- Increases airflow and cooling efficiency
- Boosts heat transfer capacity
- Circulates cleaner and fresher air
- Prevents freezing of the evaporator
- Reduces electricity bills
- Lowers operating pressures
- Extends longevity
How often should you clean your AC unit?
For your coils, perform deep cleaning at least once a year. Warm summer months and falling leaves make your AC work harder. For that reason, HVAC users from a Q & A community have recommended biannual clean-up during summer and fall.
Another factor to consider is the location of your unit. If it is along the road or trees, it is prone to litter. Likewise, the more frequently you use your AC, the more consistently you must schedule this activity.
Meanwhile, every month or six times a year, cleaning or replacing your filters manages the dusty conditions.
Can I use vinegar to clean AC coils?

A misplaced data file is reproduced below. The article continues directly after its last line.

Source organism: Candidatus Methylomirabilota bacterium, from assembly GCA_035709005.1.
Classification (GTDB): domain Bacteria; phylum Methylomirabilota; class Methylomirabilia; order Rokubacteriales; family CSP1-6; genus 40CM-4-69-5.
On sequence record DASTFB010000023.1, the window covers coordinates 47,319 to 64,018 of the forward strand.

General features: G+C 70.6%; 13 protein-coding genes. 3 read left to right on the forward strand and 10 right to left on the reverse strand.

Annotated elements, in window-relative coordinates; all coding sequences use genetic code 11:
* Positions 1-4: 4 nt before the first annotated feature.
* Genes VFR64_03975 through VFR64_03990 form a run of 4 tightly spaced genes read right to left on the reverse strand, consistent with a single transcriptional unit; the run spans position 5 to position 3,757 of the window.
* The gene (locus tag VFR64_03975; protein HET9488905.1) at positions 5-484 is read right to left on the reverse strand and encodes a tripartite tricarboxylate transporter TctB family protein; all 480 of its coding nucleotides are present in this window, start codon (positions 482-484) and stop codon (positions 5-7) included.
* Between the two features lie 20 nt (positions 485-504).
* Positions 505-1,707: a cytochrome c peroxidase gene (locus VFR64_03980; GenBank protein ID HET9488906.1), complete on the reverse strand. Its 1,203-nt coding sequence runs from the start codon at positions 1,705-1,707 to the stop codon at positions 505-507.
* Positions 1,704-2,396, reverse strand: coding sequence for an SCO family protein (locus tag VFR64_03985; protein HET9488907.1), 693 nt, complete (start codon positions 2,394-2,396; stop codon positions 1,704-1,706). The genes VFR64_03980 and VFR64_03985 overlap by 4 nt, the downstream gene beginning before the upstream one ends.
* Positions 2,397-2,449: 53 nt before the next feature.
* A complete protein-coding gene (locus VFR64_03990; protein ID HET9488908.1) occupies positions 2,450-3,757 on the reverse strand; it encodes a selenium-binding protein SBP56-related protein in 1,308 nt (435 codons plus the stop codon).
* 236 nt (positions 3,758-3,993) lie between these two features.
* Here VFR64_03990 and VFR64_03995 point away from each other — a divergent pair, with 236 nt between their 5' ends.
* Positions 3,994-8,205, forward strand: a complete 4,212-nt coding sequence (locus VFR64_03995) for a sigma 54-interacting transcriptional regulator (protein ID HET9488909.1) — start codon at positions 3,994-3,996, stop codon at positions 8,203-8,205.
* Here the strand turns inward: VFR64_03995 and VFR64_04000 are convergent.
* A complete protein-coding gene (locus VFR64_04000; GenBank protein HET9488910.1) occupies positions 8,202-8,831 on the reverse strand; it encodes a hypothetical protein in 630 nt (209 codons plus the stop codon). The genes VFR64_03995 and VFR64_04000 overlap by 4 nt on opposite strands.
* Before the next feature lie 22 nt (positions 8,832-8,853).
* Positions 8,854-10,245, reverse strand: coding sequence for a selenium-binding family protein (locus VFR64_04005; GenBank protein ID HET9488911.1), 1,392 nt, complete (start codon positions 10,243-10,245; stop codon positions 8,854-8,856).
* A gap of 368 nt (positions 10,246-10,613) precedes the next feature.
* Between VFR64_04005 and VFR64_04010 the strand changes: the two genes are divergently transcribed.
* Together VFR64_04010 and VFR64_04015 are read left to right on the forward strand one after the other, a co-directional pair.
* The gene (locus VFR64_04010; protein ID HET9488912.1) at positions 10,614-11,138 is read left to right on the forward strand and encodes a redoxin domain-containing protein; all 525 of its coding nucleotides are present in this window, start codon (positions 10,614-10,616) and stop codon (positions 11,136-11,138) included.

You can use vinegar for cleaning AC coils. Several HVAC users create their mixture of vinegar and water in equal parts. White vinegar is a natural ingredient to remove and hinder mold and mildew growth. Plus it is an affordable and popular option.
Comfortmaker air conditioner has indoor and outdoor units. These units require regular cleaning. The cleaning procedures may be slightly different for each unit, but they are equally important in maintaining your AC's overall performance.
Managing electrical risks is key to your safety while cleaning your AC. Being consistent, resourceful, and equipped is also beneficial in performing any HVAC maintenance. You might as well start making your AC cleaning a habit, not a project. Remember that an ounce of cleaning is better than a pound of repair. Keep your AC up and running this summer!